Jon Heyman hears whispers about the free agency future of Nick Swisher:
Word going around is, Nick Swisher, the Yankees’ eternally upbeat rightfield power supply, may seek a “Jayson Werth contract” when he hits free agency at the end of the year.
To baseball fans, that is well-known to mean $126 million over seven years. In other words, it’s a lot more money than most folks have guessed so far for Swish.
I’d be quite curious to see who would give him that kind of deal. Scanning the horizon, I see approximately zero teams who think the Werth deal was a good one. Swisher, like Werth before he signed with the Nats after the 2010 season, turns 32 soon. But he never had a year as good as Werth’s walk year in 2010 and he doesn’t have Werth’s defensive value.
Heyman looks over the numbers and notes, correctly, the similarity between the two players. He even asks some execs about it. But the numbers seem to tell us way less here, mostly because Jayson Werth is widely seen to have been massively overpaid by the Nationals.
So good luck, Swish. But I see, at best, a $40-50 million deal in your future.
The Rockies announced a minor swap of relief pitchers on Monday evening. The Cubs sent lefty Zac Rosscup to the Rockies in exchange for right-hander Matt Carasiti.
Rosscup, 29, was designated for assignment by the Cubs last Thursday. He spent only two-thirds of an inning in the majors this year and has a 5.32 career ERA across 47 1/3 innings. Rosscup has spent most of the season with Triple-A Iowa, posting a 2.60 ERA in 27 2/3 innings.
Carasiti, 25, spent 15 2/3 innings in the majors last year, putting up an ugly 9.19 ERA. With Triple-A Albuquerque this season, he compiled a 2.37 ERA and a 43/13 K/BB ratio in 30 1/3 innings.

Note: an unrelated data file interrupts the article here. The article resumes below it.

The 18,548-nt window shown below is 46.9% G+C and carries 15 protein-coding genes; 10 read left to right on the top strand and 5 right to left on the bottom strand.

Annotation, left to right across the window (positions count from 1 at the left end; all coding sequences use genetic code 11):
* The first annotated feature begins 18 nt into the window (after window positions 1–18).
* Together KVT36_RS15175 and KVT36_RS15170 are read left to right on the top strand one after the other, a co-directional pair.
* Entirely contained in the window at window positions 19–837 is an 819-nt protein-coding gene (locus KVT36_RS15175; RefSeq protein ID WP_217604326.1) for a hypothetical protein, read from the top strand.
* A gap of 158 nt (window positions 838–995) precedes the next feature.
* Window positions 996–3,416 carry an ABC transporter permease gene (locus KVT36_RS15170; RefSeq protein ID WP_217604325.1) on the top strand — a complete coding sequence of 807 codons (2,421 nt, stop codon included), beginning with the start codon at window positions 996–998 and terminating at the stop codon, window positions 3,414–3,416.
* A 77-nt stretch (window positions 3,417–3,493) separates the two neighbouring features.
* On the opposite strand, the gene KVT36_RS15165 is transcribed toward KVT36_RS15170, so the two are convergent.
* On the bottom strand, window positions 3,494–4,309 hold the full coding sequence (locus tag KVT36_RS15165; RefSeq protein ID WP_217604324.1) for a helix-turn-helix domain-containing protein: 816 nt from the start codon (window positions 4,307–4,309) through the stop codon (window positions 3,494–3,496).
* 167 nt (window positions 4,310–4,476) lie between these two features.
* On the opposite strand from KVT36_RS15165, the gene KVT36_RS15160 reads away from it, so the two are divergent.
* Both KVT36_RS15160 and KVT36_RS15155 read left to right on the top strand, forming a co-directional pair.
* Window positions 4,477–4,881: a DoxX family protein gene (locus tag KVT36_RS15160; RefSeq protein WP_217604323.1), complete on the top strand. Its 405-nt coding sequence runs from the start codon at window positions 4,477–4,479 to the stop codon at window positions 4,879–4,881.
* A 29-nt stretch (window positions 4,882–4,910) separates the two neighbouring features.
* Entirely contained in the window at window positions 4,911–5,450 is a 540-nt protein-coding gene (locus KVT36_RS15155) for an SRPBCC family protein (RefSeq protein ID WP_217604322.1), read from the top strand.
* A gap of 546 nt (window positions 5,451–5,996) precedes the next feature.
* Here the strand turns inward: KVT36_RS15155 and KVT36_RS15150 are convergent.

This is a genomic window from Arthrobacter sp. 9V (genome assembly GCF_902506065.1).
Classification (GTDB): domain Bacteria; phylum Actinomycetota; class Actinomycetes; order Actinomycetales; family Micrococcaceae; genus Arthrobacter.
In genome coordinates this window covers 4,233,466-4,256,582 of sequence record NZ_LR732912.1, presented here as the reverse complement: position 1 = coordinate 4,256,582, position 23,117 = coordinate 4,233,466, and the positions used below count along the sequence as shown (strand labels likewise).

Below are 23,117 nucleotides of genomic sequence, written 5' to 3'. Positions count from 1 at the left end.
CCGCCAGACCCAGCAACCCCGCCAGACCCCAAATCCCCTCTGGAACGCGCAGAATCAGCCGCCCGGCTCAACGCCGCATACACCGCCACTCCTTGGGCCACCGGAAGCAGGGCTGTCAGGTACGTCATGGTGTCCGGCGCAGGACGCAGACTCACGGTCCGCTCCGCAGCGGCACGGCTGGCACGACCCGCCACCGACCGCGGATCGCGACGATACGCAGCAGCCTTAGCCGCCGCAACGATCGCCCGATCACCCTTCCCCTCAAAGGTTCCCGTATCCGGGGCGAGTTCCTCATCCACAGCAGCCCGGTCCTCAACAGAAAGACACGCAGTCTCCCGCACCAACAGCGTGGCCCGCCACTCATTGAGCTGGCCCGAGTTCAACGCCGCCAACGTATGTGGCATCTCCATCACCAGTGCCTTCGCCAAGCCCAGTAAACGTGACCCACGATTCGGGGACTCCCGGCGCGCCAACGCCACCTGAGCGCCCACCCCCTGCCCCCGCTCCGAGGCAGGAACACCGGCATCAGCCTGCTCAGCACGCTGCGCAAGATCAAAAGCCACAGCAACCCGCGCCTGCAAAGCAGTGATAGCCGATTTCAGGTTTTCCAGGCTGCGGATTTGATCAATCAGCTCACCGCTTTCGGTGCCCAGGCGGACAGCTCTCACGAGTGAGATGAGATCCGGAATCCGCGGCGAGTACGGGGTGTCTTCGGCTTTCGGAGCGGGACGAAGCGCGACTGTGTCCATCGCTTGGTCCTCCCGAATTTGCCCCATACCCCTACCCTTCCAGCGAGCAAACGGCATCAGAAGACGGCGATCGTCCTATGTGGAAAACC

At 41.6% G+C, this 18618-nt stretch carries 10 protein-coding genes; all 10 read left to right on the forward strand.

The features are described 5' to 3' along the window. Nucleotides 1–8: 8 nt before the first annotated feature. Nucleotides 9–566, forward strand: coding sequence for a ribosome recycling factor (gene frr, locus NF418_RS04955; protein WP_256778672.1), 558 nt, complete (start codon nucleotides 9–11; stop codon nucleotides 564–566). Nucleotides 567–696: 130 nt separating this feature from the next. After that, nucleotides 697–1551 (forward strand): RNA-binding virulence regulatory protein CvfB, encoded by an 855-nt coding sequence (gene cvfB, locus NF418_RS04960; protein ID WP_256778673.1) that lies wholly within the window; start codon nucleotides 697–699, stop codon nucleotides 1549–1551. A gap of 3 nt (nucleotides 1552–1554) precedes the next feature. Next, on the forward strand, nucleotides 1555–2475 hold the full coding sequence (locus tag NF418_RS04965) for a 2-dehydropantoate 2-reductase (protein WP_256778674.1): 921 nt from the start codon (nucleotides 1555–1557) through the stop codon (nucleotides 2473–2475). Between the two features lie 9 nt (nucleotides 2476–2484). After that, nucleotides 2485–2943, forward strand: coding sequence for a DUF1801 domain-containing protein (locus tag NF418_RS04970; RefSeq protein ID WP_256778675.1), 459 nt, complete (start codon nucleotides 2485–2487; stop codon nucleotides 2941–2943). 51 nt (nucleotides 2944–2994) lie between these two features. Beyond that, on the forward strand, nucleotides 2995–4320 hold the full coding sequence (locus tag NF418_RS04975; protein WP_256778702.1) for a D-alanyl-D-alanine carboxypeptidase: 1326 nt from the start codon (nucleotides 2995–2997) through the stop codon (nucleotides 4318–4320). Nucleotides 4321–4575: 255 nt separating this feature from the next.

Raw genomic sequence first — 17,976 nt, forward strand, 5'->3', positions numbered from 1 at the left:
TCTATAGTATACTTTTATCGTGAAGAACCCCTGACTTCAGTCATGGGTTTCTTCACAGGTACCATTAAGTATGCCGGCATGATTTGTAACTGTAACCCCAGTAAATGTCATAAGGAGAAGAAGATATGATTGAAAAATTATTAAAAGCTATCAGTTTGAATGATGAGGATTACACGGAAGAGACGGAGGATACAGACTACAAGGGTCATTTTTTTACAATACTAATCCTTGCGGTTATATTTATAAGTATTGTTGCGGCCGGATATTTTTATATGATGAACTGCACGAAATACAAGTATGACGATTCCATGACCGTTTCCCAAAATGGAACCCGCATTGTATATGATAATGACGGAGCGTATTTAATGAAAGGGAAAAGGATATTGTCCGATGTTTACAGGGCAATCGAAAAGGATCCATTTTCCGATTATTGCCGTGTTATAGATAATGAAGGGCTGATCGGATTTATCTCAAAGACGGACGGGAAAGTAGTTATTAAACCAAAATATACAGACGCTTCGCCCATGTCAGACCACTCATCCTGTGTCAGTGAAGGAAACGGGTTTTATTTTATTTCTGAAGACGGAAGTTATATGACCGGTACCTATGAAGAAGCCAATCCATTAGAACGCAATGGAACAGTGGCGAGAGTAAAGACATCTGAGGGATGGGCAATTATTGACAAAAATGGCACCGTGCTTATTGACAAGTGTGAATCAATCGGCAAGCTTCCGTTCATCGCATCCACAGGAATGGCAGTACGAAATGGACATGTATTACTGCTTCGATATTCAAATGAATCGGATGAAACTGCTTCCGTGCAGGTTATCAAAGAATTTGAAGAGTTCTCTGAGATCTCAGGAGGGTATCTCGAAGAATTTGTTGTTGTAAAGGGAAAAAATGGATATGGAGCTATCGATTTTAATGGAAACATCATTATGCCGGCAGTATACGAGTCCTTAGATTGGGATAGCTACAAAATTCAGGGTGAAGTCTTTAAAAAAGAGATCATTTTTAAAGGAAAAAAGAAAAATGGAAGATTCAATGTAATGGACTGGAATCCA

The Associated Press reported that on Monday, the U.S. Court of Appeals for the 9th Circuit affirmed a district court ruling which holds that the minor leagues are exempt from federal antitrust law, just like the major leagues.
In 2015, four minor leaguers sued Major League Baseball, alleging that MLB violated antitrust laws with its hiring and employment policies. They accused MLB of “restrain[ing] horizontal competition between and among” franchises and “artificially and illegally depressing” the salaries of minor league players.
The U.S. Court of Appeals said the players failed to state an antitrust claim, as the Curt Flood Act of 1998 exempted Minor League Baseball explicitly from antitrust laws.
This case is separate from the Aaron Senne case in which Major League Baseball is accused of violating the Fair Labor Standards Act. That case was recertified as a class action lawsuit in March. In December, Major League Baseball established a political action committee (PAC), which came months after two members of Congress sought to change language in the FLSA so that minor league players could continue to be paid substandard wages.